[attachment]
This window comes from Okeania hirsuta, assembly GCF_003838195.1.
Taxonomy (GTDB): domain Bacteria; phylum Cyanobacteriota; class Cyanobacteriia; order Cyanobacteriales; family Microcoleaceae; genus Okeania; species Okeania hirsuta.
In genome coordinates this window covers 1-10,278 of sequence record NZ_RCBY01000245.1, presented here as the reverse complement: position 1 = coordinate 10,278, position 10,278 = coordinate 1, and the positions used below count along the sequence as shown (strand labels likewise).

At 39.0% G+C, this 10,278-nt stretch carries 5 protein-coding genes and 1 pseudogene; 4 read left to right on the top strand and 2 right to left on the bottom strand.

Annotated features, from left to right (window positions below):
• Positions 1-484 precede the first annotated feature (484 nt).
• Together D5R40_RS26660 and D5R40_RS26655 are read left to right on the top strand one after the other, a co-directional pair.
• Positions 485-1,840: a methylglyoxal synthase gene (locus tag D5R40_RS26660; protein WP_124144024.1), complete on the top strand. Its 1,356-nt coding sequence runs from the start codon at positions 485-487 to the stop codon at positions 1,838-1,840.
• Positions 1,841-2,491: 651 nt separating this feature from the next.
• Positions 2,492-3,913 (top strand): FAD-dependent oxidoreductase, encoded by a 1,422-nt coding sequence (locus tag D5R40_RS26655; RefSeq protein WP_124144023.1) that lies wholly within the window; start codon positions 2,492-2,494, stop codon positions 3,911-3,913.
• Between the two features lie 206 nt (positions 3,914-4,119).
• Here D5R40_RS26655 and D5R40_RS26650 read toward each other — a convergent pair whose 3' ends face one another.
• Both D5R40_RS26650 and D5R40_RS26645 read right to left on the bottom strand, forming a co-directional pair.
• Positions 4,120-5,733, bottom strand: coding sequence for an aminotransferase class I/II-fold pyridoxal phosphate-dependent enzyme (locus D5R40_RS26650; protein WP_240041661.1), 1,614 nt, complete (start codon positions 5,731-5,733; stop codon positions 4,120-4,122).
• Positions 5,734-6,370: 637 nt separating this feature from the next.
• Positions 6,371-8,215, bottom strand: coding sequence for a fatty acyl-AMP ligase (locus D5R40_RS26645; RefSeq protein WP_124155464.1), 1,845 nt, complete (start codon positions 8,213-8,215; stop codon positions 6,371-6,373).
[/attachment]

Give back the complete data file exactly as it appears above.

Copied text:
This window comes from Okeania hirsuta, assembly GCF_003838195.1.
Taxonomy (GTDB): domain Bacteria; phylum Cyanobacteriota; class Cyanobacteriia; order Cyanobacteriales; family Microcoleaceae; genus Okeania; species Okeania hirsuta.
In genome coordinates this window covers 1-10,278 of sequence record NZ_RCBY01000245.1, presented here as the reverse complement: position 1 = coordinate 10,278, position 10,278 = coordinate 1, and the positions used below count along the sequence as shown (strand labels likewise).

At 39.0% G+C, this 10,278-nt stretch carries 5 protein-coding genes and 1 pseudogene; 4 read left to right on the top strand and 2 right to left on the bottom strand.

Annotated features, from left to right (window positions below):
• Positions 1-484 precede the first annotated feature (484 nt).
• Together D5R40_RS26660 and D5R40_RS26655 are read left to right on the top strand one after the other, a co-directional pair.
• Positions 485-1,840: a methylglyoxal synthase gene (locus tag D5R40_RS26660; protein WP_124144024.1), complete on the top strand. Its 1,356-nt coding sequence runs from the start codon at positions 485-487 to the stop codon at positions 1,838-1,840.
• Positions 1,841-2,491: 651 nt separating this feature from the next.
• Positions 2,492-3,913 (top strand): FAD-dependent oxidoreductase, encoded by a 1,422-nt coding sequence (locus tag D5R40_RS26655; RefSeq protein WP_124144023.1) that lies wholly within the window; start codon positions 2,492-2,494, stop codon positions 3,911-3,913.
• Between the two features lie 206 nt (positions 3,914-4,119).
• Here D5R40_RS26655 and D5R40_RS26650 read toward each other — a convergent pair whose 3' ends face one another.
• Both D5R40_RS26650 and D5R40_RS26645 read right to left on the bottom strand, forming a co-directional pair.
• Positions 4,120-5,733, bottom strand: coding sequence for an aminotransferase class I/II-fold pyridoxal phosphate-dependent enzyme (locus D5R40_RS26650; protein WP_240041661.1), 1,614 nt, complete (start codon positions 5,731-5,733; stop codon positions 4,120-4,122).
• Positions 5,734-6,370: 637 nt separating this feature from the next.
• Positions 6,371-8,215, bottom strand: coding sequence for a fatty acyl-AMP ligase (locus D5R40_RS26645; RefSeq protein WP_124155464.1), 1,845 nt, complete (start codon positions 8,213-8,215; stop codon positions 6,371-6,373).